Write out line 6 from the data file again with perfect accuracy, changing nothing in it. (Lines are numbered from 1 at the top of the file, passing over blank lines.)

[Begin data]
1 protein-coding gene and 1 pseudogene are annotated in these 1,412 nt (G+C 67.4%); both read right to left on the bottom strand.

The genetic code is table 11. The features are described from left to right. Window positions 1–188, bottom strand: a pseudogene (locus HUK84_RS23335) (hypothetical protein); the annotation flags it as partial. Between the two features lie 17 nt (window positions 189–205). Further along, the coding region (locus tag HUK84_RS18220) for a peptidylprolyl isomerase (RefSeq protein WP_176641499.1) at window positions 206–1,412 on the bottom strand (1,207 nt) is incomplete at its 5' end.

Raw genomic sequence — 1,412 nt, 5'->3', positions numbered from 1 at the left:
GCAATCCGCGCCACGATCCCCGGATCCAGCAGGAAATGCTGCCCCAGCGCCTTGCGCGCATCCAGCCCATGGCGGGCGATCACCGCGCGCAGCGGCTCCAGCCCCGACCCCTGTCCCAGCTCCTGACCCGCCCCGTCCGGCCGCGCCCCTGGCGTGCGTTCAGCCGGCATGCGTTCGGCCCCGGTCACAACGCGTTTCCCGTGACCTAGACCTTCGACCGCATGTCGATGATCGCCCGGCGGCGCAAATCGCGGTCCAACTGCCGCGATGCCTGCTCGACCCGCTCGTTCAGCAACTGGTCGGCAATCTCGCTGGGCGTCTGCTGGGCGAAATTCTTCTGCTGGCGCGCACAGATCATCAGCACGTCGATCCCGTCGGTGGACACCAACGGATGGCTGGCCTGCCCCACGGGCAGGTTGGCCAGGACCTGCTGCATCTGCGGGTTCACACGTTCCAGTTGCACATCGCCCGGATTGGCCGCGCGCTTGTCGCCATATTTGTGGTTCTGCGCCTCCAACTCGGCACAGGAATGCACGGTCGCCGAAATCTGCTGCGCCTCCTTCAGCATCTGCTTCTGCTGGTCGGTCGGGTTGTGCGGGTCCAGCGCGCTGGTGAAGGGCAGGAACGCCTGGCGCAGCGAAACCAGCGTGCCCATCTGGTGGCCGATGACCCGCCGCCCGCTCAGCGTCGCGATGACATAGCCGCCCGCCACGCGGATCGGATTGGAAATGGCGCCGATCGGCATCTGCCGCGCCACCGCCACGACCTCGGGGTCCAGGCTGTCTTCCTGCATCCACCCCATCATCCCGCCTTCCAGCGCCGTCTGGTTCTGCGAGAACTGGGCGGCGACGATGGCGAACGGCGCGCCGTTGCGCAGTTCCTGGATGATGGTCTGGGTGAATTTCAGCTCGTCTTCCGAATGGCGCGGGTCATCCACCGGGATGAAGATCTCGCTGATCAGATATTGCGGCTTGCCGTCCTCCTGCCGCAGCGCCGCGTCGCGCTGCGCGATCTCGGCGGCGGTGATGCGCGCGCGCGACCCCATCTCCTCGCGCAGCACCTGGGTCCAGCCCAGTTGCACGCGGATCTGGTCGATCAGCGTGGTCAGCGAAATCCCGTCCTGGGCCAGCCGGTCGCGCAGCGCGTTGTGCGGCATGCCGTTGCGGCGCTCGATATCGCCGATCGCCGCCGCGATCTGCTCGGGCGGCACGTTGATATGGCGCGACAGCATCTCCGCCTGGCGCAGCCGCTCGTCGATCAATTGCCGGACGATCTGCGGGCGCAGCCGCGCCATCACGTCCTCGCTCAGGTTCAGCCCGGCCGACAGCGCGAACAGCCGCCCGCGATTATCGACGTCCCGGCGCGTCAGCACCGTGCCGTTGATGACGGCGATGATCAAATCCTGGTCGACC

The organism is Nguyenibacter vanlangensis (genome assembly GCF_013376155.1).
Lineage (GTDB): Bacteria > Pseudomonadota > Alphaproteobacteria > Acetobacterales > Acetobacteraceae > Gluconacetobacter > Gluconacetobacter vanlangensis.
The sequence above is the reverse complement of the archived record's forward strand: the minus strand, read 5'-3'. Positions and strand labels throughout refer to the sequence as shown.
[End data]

Lineage (GTDB): Bacteria > Pseudomonadota > Alphaproteobacteria > Acetobacterales > Acetobacteraceae > Gluconacetobacter > Gluconacetobacter vanlangensis.